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Friday - August 05, 2011

From: Austin, TX
Region: Southwest
Topic: Diseases and Disorders, Trees
Title: Bulging trunks on post oak
Answered by: Nan Hampton and Eric Beckers


I have a huge post oak with a codominant trunk that is bulging between the two main trunks. The bulging is causing the trunks to spread apart, so one of the trunks is getting much too close to the house. We had an arborist look at the tree, and he said it was a very healthy tree, but the bulges are getting bigger. What is causing the bulges, and how do we stop it before they get bigger? We definitely want to keep both the house and the tree.


When I first read your question I thought about tree burls.  As you can see in the article, the cause for this growth is unknown and removing them often leads to the death of the tree.   Because of their unusual and often beautiful internal grain patterns, they are highly prized by woodworkers.  Since this was the only possibility that I could think of, I thought it would be best to consult a tree expert, Eric Beckers of the Texas Forest Service.  This is what Eric had to say:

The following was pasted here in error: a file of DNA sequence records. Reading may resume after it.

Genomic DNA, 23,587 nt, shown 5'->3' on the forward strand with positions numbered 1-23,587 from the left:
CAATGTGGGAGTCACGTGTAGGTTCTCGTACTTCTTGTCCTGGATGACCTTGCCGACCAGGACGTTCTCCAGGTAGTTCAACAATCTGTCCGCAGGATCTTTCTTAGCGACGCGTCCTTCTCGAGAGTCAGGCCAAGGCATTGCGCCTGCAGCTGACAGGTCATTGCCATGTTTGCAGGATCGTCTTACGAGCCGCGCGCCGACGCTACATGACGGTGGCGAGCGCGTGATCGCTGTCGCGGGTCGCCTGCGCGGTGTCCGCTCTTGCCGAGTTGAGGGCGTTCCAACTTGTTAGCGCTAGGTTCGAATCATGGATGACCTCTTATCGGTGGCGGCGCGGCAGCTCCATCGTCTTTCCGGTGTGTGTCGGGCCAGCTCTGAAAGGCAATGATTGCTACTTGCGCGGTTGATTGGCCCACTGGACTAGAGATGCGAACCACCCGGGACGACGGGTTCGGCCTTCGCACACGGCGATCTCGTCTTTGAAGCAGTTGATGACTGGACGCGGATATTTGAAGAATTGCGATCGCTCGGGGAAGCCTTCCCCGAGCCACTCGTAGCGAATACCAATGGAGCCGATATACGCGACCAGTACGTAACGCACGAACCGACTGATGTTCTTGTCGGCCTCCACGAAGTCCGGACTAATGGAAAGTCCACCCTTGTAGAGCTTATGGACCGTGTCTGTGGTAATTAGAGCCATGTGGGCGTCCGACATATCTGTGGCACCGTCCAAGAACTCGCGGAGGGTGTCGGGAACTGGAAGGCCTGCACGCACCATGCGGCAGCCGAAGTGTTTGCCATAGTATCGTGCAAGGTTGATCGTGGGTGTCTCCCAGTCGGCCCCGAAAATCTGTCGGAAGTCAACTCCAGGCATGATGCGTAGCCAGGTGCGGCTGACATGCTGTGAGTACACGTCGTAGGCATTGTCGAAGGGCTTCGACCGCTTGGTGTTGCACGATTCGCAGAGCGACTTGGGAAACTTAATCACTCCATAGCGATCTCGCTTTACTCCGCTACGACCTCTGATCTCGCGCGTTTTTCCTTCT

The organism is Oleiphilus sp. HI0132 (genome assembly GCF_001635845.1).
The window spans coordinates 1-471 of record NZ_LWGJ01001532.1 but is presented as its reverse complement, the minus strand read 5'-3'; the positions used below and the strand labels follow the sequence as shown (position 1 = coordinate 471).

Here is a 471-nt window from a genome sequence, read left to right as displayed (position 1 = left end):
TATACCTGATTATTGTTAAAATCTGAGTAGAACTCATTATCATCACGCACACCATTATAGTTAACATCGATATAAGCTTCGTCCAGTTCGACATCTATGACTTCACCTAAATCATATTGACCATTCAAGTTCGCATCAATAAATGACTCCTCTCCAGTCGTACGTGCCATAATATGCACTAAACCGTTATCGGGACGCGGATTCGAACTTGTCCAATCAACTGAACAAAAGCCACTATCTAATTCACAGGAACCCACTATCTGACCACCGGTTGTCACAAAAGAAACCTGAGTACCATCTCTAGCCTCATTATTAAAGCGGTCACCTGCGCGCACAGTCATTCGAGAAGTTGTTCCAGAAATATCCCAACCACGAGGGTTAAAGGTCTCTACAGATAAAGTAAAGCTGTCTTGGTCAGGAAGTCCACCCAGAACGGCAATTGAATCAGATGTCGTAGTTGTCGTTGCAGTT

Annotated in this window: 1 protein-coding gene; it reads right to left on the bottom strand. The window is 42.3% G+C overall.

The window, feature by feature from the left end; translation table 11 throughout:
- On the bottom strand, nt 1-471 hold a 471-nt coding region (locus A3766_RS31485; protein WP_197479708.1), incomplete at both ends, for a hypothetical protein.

"It may not be a burl.  Codominant stems often push out bark and extra wood around their point of juncture and this could be what they are talking about.  Either way, there aren't too many options of dealing with excessive tissues protruding into a man made structure.  One or the other will probably have to give.  Some folks modify the house and allow the tree to keep growing, while others opt to cut back on the intruding party.  Actually, the house construction years earlier probably intruded on the post oak realm.  They're lucky this construction sensitive species didn't fail earlier."

Utility companies have been known to use chemicals to reduce the growth rate of trees around power lines in order to increase the pruning rotational period.  Here is an article with more information, Growth Retardants:  A Promising Tool for Managing Urban Trees, from Purdue University Forestry & Natural Resources.  Eric mentioned that he had talked with other foresters about growth retardants as a solution to your problem and none of them were very keen on them.  However, you might want to discuss the possibility with an arborist.  Eric suggested that you should probably call out 2 or 3 certified arborists to get a better feel for the options available to you, your house and the tree.  You can go to TreesAreGood.com and plug in your zip code to narrow down a search for ISA certified arborists in your area.


From the Image Gallery

Post oak
Quercus stellata

Post oak
Quercus stellata

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